I will be taking a painting to the Torridon Community Centre for their upcoming "Wild about Colour" exhibition, and stocking up my cards there and at the GALE centre in Gairloch. Hoping for some relaxing walks on the beaches, some battery recharging and no doubt some new image gathering (either photos or sketches, or both). Maybe some to time to review and reflect on what comes next, creatively speaking. Hope you have a lovely Easter, when it comes!
Quite often, I find that I do not end up doing what I set out to do. That doesn't mean that I don't achieve my goal, I just do it a different way. That's my story and I'm sticking to it.
It's a bit like going to the shops to buy bread and milk. Yes, just bread and milk, that's all I need. But do I come home with only bread and milk? Of course not. I'll pick up cheese and avocadoes (if they are on offer), maybe a mango (ditto). And then of course we might be out of oatcakes and pasta and rice. Better pop some in the trolley. And plenty of other unhealthy options which I won't mention here, for fear of giving the wrong impression (moi?).
Or, if I go for a walk in the woods, I won't intend to take photos, but something will catch my eye. Some bright green moss, yellow lichen on a rock, feathery lichen hanging from a branch. So I come home with more than I intended. More images to save and look at again and take pleasure from. I might even pick something up along the way - an interesting twig, some larch cones or a fern frond. A feather.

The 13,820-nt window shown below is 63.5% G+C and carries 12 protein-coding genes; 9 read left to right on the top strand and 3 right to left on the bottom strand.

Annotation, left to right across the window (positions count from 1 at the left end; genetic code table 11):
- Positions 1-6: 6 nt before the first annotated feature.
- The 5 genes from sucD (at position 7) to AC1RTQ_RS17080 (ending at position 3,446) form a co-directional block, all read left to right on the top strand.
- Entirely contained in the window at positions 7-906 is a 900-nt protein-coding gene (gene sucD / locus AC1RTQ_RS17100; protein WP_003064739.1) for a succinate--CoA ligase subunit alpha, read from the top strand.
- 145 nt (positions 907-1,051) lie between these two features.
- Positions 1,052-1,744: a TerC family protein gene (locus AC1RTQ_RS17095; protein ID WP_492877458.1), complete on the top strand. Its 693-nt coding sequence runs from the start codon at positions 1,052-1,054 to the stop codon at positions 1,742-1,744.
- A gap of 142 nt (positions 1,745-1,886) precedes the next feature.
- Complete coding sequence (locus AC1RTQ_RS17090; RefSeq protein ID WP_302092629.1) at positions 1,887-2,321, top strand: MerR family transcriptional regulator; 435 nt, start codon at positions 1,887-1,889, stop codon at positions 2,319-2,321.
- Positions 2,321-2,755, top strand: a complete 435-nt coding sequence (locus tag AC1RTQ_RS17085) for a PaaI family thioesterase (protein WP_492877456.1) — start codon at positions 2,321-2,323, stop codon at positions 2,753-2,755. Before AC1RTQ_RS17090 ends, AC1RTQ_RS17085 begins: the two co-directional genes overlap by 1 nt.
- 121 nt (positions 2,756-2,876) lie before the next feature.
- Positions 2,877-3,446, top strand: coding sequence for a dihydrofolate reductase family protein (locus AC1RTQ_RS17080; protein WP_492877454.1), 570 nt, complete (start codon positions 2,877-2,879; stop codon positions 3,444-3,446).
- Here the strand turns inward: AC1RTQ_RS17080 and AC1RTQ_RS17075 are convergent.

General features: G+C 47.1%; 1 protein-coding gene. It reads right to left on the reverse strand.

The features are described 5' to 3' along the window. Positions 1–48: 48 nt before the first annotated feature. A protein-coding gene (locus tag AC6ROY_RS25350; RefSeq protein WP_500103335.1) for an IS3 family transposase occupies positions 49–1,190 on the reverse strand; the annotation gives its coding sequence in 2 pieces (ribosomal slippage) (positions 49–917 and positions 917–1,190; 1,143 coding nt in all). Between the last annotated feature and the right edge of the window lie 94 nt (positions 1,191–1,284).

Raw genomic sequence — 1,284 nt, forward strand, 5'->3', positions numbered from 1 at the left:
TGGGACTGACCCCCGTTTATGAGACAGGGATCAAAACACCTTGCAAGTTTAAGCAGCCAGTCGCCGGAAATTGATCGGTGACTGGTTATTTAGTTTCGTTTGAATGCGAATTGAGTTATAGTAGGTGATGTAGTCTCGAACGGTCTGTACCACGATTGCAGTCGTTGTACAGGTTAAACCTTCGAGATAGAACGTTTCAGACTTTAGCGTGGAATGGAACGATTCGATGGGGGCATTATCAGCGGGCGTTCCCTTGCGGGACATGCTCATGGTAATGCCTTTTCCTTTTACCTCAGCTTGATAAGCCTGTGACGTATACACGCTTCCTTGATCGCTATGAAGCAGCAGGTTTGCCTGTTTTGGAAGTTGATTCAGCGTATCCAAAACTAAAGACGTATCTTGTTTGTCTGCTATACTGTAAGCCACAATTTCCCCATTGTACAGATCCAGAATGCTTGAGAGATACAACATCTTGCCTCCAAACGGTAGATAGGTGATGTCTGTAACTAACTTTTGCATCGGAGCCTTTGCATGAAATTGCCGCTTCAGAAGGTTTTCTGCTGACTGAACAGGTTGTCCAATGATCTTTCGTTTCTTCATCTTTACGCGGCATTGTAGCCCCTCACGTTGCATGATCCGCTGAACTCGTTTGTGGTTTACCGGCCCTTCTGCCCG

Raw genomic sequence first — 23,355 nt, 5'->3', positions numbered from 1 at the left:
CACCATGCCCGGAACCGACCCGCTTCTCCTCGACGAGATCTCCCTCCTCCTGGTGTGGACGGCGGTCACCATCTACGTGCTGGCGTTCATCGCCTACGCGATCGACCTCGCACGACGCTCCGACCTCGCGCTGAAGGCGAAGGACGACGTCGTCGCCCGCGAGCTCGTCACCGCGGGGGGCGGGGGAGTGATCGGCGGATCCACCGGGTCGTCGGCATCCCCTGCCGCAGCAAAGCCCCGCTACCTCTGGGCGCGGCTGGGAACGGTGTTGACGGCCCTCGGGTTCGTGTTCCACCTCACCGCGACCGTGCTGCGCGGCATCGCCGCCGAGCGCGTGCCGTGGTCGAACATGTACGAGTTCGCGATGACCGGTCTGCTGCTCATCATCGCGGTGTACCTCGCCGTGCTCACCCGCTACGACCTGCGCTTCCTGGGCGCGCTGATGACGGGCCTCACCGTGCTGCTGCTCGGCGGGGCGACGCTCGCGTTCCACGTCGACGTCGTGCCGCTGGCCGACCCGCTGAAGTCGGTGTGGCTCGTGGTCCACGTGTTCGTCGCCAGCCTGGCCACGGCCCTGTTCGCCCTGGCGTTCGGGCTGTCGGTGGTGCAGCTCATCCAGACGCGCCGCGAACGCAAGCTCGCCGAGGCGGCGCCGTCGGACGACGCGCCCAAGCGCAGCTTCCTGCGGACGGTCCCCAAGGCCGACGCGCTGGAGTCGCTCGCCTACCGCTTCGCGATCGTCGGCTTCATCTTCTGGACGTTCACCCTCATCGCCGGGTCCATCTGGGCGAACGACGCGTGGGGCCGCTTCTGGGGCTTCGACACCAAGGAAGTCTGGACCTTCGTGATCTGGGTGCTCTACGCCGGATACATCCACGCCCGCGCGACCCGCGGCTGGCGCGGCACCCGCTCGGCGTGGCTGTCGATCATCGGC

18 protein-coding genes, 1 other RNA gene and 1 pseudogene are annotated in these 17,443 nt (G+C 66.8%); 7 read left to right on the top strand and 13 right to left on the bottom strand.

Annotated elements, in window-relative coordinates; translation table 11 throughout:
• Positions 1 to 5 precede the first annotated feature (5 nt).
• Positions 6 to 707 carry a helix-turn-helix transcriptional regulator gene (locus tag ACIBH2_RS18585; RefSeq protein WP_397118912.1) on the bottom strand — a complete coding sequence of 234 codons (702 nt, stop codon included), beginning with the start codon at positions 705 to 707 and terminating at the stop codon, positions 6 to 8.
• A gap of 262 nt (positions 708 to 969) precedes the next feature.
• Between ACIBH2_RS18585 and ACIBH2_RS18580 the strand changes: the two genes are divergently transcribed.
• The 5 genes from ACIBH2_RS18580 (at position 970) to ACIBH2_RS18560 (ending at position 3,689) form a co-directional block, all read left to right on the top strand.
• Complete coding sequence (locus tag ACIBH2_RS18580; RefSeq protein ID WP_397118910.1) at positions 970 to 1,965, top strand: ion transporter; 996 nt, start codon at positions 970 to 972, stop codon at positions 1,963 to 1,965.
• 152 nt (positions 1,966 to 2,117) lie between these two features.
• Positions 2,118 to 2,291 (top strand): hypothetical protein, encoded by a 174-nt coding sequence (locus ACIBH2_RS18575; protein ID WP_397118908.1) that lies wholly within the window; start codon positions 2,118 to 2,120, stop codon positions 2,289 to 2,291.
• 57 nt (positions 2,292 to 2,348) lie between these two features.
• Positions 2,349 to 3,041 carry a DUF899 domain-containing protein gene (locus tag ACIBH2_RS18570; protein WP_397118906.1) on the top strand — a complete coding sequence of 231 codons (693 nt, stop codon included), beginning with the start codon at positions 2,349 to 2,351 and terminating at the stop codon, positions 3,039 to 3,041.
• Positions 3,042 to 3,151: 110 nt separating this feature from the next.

So it was when I went to art class over on south Deeside the other week. I was planning to paint some landscapes; had printed out photos in my bag to use for inspiration. As I went to load my art kit into the car, I noticed the dead head of a hydrangea (from my neighbour's garden) lying on our drive. Of course I picked it up. It was one of those lacewing ones, with a few lifeless petals clinging on at the edges. It sat on the passenger seat as I drove to my class. When I got there, I could see the remnants of rosebay willowherb beside the track where I park each week. I picked some. I couldn't not pick some. I had always wanted to paint this transitory plant, with its bright pink flowers which turn to bean-like seed pods and then fluffy floatingness. Today was the day. I'd missed the flowers, of course - I'll have to wait a while for those to appear again. What a joy it was to paint these - of course I did a few sketches of the serendipitous Hydrangea head as well.